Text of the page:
Oh well… we can still laugh at these clowns !

        • I'd like to believe that reform is possible through cooperation and communication. However, I think history has proven that that's a little too Pollyannish.

          If the Conservatives are anti-union thugs, then the unions are anti-corporation thugs. Unfortunately, BOTH sides view the issue as a zero-sum game where the ends justifies the means.

          A smart voter knows what poison to pick at which time so as to ameliorate the big picture for Canada as a whole. Every indicator points to the Conservatives at this time. We'll just have to reassess in four years.

      • Hehe, if you have a choice between the NDP and the Bloc (remember, this article is about Quebec) , which do you choose ?

        At least the NDP is there for a reason. Once the Bloc is removed, there will be real political debates in Quebec between the center right, the center left and the left.

        If Quebec wants to go to the left, that's fine. Same as for the Center (right or left).

        The Bloc on the other hand is an archaic remains from an age tainted by Pierre Elliot Trudeau and the failed attempt at Charlottetown.

        They should be gone….

        • Amen to that.

    • Amen

  8. .
    The polls are land-line, or on-line, cut-rate crap. Only one poll counts.

    Layton is real.

  9. Seeing the various CPC and LIB talking heads squabbling like children and ignoring or denying the facts – I'd say Jack has them worried. All I care about is – any combination of the other parties would govern in a less idoelogical and open manner than Mr. Harper – and that would be good enough for me!

  10. Such a novel approach …Hey Quebec! Whatever you want, and uh uh uh…. the rest of Canada??

    Jack is telling fairy-tales is wonderland – perfect fit

    • It's unfortunate that so many Quebeckers aren't seeing through the emptiness of his message. This Québecoise has! :)

  11. Layton Mania !

    Jack won the debates for me, no other leader can touch Jack as an average Joe Canadian you can TRUST.

    I was considering voting Liberal(ABHarperRegime), but when Jack mentioned the Liberal leaders lack of attendance it really hit a nerve for me, as I've always thought to myself that I just cant picture Iggy sitting their in opposition if he looses the leadership?, I think he'll be long gone back to his American home.

    The hardest working MP in Parliament, bar none.

    • Look, I know you had a good day over at NDP headquarters, but don`t be counting those chickens while they are still Easter Eggs.

      • And subject to Egg Management Fees.

    • Uh, you can't trust Jack, any more than Michael, Stephen or Gilles. They're politicians. Try to take an adult view of things.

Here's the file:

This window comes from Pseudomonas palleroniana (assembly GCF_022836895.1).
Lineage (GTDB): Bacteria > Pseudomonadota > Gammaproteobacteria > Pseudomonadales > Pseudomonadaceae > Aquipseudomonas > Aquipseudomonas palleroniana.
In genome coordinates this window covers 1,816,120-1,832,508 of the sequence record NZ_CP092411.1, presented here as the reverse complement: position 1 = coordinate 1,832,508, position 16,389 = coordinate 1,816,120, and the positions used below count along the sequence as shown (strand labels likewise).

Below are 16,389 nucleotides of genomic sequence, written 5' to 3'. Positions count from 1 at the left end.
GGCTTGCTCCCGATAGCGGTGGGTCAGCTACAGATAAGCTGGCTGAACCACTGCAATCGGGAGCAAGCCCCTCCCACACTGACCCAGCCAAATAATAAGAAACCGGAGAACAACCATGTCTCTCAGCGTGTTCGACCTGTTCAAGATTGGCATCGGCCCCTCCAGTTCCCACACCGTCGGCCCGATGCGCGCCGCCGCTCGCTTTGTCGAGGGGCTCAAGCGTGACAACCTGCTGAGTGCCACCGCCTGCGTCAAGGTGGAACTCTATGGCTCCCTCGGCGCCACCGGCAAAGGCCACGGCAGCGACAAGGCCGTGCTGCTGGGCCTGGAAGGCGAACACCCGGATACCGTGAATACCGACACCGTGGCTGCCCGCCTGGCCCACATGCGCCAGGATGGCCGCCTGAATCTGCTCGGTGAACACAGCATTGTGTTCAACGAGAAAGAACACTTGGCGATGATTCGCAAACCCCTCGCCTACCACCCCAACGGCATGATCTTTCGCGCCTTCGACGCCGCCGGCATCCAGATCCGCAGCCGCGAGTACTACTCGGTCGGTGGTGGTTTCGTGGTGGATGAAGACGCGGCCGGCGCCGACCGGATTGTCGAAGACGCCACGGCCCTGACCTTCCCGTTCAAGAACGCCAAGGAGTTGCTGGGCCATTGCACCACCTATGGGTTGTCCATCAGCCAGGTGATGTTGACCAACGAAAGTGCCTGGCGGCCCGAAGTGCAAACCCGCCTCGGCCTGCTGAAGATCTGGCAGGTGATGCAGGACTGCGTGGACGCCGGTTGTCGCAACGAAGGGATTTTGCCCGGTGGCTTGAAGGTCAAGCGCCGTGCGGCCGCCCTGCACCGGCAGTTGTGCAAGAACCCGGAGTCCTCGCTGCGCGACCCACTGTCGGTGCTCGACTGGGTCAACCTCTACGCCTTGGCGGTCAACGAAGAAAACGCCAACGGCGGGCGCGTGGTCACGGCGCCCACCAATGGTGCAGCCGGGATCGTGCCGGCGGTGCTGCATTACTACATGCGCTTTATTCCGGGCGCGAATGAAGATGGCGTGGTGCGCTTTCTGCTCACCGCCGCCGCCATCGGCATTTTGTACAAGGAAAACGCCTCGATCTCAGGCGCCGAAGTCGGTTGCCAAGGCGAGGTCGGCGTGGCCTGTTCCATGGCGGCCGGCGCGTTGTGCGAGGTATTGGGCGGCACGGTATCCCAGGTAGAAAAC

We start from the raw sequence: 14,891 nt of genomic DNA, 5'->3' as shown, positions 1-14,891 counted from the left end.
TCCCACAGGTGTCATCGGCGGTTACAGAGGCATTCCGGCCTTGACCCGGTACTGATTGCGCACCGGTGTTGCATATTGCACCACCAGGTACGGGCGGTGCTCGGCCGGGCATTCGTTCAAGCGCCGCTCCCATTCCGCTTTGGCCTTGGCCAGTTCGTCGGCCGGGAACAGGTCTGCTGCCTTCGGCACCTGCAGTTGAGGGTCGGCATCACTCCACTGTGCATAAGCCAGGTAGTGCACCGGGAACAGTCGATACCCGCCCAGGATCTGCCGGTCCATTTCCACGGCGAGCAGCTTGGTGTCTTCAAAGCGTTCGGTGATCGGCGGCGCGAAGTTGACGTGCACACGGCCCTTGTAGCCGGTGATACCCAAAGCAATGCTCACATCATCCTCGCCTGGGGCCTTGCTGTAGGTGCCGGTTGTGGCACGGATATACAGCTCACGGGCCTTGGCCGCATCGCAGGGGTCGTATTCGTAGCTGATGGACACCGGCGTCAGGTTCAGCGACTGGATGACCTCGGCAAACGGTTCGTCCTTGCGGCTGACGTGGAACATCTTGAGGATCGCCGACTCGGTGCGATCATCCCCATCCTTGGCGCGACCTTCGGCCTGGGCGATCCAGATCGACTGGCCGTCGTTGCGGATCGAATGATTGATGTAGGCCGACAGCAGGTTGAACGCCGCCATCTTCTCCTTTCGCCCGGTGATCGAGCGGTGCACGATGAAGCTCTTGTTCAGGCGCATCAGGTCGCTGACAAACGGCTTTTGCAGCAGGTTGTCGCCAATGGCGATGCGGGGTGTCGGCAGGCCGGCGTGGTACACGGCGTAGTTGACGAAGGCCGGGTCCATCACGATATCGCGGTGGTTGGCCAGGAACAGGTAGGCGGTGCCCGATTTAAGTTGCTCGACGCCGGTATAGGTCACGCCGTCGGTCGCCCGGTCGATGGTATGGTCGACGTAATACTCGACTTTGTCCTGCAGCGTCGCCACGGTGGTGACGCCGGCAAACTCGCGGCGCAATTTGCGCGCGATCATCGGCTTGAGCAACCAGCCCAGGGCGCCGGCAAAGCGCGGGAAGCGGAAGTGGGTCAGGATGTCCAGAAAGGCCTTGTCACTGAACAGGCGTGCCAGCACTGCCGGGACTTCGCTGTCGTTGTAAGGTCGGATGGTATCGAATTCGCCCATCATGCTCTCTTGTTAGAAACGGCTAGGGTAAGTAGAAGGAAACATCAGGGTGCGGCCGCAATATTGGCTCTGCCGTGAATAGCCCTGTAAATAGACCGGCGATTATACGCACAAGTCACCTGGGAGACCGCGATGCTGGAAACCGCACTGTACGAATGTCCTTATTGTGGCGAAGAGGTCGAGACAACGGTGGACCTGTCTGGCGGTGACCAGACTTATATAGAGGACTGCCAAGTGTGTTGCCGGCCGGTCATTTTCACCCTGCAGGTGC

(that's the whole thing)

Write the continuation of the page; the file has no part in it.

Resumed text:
12. Spread the poverty around with Socialism – it's never worked before, and it won't work now!

    Jack Layton has never done anything for anyone – except Jack Layton.

    He rode around Toronto on his bicycle when he was a councillor whining to any television camera that would have him saying that other politicians were getting things done – and he didn't like that, he always found something to criticize and added the usual socialist slogans for good measure, that's it. Empty suit.

    • Spread the poverty around with Socialism – it's never worked before, and it won't work now!

      Spreading the poverty around works perfectly with socialism. Unless you are in power.

  13. Old Santa Jack won those debates for me too. Whatever you want Santa Jack will bring it to you, Quebec has it, so can you! Hey, quit your job whats the point (you might even be harming the environment) Old Santa Jack will take care of the details.

  14. The way I see it the Cons and the Libs have both been so sleazy over the past decades that the NDP could hardly do any worse, I say we make them prove they can do it right.. They have always been the ones who stickhandled through the good social programs like medicare which we all like, and Jack is a good man, their best leader since Douglas imo. Remember TC used to call the the red and blue Tweedle Dum and Tweedle Dummer, never more true than today! Let's elect a govt that will actually DO SOMETHING FOR US instead of sitting on their butts collecting tax dollars to play silly political games.

  15. Interesting. Did you know that Layton *is* the image of the NDP in Qc? His picture is the one you see everywhere, not his candidates. He is running on his image, solely. Except of course for a few ridings, and of course, Mulcair.

    Mulcair, Layton's golden boy, who residents of Outremont and Québec know isn't so golden. He actually has a reputation of being a back stabber and of having a vicious tongue. The national media paints Mulcair as some saint, but those who are in his district, such as me, have seen other sides of him. Anyone who attended the debate in Outremont last week saw how nasty and vicious he can be. He alienated liberal candidate Martin Cauchon, conservative candidate Rudy Husny, and pretty much anyone who was in the room. A gentleman, he is not.

    Even this bloquist expresses how vicious Mulcair can be: http://ow.ly/4FYBQ — an very telling article.

    He also totally milked the Barlagne incident. He was their MP for years and never did a thing. Now that it is election time, he's next to them, fighting with them. What a hypocrite!

    To be honest, I want Harper out more than anything, more than sticking to my Liberal guns. But even if I thought that Mulcair had a chance of winning against Cauchon (which I don't), I could not bring myself to vote for such a hypocrite.

  16. @tourist13- "At the end of the day, the NDP are a socialist party and will push for a socialist agenda. No thanks."

    At the end of the day, the Conservatives are a Fascists party and will push for a totalitarian agenda. No thanks!. LOL!.